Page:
Lyonchhen suggested hiring retired specialist on contract with additional incentives. “We have been discussing this. If we overcome challenges because of the RCSC’s Act, we will present it to the House for deliberation. We expect support from the members,” he said.

Panbang MP Dorji Wangdi said that while the deliberation was on the SDG Goal 3: good health and well-being and NKRA 14: Healthy and Caring Society, the recommendations were only related to health. “Of the many activities, health is only one part. We are focusing only on how to treat the disease, not the cause,” he said.

Opposition leader Pema Gyamtsho (PhD) said that if health services cannot be overhauled during this government’s tenure, then it would be difficult in the future. “It is the right time to make the required changes to improve the health services in the country. It is our responsibility to do that.”

The opposition leader said retention of doctors and specialist was critical to continue providing health services and improving it.

While monetary incentives are one of the ways to retain health professionals, the opposition leader said that this alone would not help retain them. There is a need to improve their working environment.

However, the opposition leader said that when trying to make changes, there are inconveniences because it has to be done according to the RCSC Act and guidelines.

“This is the main disease,” he said. “If we are to have sustainable quality health services, we have to delink the health sector from the RCSC.”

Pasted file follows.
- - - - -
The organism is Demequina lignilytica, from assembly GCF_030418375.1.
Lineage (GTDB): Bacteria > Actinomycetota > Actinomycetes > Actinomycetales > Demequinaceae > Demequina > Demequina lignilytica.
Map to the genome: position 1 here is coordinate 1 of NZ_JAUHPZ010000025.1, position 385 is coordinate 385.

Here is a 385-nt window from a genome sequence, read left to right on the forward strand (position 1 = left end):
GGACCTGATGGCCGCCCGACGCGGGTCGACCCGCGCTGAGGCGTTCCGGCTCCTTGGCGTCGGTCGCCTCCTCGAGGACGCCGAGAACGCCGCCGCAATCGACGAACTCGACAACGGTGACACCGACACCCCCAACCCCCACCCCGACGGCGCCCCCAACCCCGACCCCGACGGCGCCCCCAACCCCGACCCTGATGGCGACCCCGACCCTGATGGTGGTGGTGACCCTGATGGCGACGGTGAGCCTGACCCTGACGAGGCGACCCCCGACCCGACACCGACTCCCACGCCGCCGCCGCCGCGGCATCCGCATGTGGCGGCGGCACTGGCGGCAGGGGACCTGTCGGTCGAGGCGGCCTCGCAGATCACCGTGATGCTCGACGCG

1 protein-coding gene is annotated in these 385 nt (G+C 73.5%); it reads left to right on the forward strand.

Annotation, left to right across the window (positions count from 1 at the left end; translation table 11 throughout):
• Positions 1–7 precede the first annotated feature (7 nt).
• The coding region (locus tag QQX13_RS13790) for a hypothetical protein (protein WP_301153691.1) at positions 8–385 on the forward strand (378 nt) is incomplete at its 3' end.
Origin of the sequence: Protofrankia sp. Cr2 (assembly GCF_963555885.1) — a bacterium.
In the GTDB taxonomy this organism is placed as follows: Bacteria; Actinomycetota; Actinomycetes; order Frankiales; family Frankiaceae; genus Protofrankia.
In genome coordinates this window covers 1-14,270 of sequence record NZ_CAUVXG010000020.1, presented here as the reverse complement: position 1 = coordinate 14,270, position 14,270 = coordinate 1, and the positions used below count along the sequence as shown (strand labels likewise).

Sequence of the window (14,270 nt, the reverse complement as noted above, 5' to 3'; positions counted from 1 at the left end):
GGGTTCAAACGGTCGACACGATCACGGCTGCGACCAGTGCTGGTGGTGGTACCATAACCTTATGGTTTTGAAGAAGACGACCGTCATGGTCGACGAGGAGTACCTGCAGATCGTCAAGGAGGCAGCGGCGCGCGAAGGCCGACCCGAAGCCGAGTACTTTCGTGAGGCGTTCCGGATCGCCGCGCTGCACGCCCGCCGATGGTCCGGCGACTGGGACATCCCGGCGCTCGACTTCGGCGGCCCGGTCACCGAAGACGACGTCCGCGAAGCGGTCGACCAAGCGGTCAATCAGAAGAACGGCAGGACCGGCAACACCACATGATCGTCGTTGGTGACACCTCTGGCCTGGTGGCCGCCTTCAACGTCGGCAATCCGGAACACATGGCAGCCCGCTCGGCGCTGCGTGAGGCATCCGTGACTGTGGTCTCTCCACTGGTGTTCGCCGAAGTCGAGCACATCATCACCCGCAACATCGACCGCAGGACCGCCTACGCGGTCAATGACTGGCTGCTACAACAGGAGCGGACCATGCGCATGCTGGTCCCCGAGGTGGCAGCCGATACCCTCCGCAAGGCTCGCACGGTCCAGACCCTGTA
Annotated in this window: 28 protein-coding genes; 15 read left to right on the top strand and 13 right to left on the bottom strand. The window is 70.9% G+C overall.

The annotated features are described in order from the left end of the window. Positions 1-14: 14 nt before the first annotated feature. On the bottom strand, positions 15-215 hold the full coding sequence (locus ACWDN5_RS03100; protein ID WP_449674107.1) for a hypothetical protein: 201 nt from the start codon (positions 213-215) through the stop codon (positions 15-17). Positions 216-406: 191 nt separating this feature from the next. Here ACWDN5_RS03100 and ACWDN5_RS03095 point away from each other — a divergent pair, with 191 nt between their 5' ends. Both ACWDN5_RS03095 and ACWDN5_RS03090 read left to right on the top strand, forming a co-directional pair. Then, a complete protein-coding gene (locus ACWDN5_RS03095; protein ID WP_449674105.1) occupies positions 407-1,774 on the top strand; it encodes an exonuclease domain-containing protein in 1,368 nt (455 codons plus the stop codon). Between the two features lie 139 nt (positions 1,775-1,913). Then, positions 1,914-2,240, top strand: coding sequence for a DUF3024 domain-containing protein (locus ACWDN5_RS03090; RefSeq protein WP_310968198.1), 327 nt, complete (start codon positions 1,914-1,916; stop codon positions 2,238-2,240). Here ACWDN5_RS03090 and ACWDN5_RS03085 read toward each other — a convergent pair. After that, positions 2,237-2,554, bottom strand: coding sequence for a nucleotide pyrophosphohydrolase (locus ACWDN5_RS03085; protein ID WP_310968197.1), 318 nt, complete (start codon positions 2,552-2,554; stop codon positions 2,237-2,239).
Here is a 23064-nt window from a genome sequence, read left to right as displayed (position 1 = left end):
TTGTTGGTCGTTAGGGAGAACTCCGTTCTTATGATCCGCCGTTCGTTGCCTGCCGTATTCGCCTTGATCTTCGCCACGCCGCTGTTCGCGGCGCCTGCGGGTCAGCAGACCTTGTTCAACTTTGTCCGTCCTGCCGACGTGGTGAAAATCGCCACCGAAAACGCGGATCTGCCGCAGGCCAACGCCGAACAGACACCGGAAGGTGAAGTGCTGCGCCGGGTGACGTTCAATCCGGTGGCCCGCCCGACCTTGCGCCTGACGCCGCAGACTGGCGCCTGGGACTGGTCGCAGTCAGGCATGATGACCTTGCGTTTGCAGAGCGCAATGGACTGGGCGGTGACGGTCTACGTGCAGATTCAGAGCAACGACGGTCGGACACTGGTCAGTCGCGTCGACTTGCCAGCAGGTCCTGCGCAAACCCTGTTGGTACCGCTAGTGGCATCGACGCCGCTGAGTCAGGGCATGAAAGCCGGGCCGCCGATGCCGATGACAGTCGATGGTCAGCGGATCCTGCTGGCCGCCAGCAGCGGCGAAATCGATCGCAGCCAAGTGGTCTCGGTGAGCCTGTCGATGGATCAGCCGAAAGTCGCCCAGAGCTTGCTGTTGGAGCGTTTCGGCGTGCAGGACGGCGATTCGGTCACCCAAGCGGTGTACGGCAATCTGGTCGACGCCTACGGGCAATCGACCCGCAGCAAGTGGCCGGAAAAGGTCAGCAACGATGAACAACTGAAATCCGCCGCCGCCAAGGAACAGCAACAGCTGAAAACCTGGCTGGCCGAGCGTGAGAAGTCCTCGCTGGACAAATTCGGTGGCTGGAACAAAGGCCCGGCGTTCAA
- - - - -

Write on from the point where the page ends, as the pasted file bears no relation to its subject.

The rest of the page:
A Health Bill

It was also recommended that the Health Bill be tabled during the fourth session of the second Parliament.

Lyonpo Dechen Wangmo said the country currently doesn’t have a Health Bill and it was critically important to have one. “This was also one of the government’s important pledge.”

Considering the importance of the Bill, Lyonpo said it would be wise not to have a time frame to table the Bill, as it requires consultations with the people and stakeholders.

The opposition leader said drafting a Bill took time, as proper research needs to be done. “So, it is not appropriate to ask the minister to table the Bill in the fourth session.”

When health services are provided, he said drugs and medical equipment are required immediately. The procedures include writing a note sheet and waiting until it is approved. “There is a need to review and change the medical procurement rules if health services are to be improved.”

Other recommendation to encourage private sectors to provide health facilities, placing diploma holders of the same duration in the same grade as the grade of paramedical health workers were also discussed.

One recommendation was improving the efficiency of service delivery and decongesting JDWNRH. Members also recommended constructing a city hospital or district hospital in Thimphu, regularising assistance to Privately Enrolled Medical Students (APEMS) to full scholarship to address the acute shortage of doctors and making scholarship uniform.

Dechen Tshomo